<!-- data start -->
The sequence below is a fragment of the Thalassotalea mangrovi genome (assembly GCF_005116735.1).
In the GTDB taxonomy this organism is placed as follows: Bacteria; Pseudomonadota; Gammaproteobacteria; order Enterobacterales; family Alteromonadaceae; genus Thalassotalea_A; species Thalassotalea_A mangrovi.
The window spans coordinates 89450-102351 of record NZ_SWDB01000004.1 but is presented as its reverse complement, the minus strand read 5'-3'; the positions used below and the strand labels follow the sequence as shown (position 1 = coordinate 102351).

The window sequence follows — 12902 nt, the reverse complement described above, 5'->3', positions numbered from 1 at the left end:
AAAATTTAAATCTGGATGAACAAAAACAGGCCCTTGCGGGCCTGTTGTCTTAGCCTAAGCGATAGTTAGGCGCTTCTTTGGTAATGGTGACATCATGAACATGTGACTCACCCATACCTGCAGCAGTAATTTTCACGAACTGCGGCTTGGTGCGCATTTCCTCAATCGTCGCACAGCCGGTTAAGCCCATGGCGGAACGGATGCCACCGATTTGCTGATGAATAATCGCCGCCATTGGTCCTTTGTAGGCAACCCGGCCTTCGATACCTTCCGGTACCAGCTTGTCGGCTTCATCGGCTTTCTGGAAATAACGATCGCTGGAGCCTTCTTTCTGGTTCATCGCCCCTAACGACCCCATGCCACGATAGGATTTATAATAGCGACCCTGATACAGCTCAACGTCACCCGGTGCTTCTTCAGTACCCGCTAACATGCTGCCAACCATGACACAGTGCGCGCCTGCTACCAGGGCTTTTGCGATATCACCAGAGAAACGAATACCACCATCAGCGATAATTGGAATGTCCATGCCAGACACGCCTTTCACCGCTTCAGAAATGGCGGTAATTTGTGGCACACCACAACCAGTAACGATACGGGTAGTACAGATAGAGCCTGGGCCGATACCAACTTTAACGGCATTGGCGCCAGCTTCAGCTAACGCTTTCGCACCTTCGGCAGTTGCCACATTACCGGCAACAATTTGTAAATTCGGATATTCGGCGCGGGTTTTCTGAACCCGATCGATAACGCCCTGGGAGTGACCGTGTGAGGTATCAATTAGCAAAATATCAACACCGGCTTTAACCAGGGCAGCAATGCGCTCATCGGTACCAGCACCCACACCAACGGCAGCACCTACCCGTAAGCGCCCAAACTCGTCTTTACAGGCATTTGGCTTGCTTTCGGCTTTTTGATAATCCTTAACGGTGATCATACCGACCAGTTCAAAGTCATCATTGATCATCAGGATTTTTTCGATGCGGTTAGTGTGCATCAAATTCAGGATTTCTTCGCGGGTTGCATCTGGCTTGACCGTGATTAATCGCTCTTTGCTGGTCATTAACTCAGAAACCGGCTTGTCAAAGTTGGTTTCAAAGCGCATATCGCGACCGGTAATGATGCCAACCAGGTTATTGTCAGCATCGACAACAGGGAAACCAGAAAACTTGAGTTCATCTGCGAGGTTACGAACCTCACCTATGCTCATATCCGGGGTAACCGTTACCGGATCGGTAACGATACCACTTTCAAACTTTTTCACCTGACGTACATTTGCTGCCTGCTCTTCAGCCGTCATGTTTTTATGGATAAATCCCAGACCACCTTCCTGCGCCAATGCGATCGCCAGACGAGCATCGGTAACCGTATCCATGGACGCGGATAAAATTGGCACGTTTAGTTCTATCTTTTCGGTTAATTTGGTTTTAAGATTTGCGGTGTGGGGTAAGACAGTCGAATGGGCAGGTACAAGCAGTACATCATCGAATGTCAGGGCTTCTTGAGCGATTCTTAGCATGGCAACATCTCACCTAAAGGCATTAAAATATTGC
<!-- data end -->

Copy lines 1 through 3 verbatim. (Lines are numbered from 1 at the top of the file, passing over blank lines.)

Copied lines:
The sequence below is a fragment of the Thalassotalea mangrovi genome (assembly GCF_005116735.1).
In the GTDB taxonomy this organism is placed as follows: Bacteria; Pseudomonadota; Gammaproteobacteria; order Enterobacterales; family Alteromonadaceae; genus Thalassotalea_A; species Thalassotalea_A mangrovi.
The window spans coordinates 89450-102351 of record NZ_SWDB01000004.1 but is presented as its reverse complement, the minus strand read 5'-3'; the positions used below and the strand labels follow the sequence as shown (position 1 = coordinate 102351).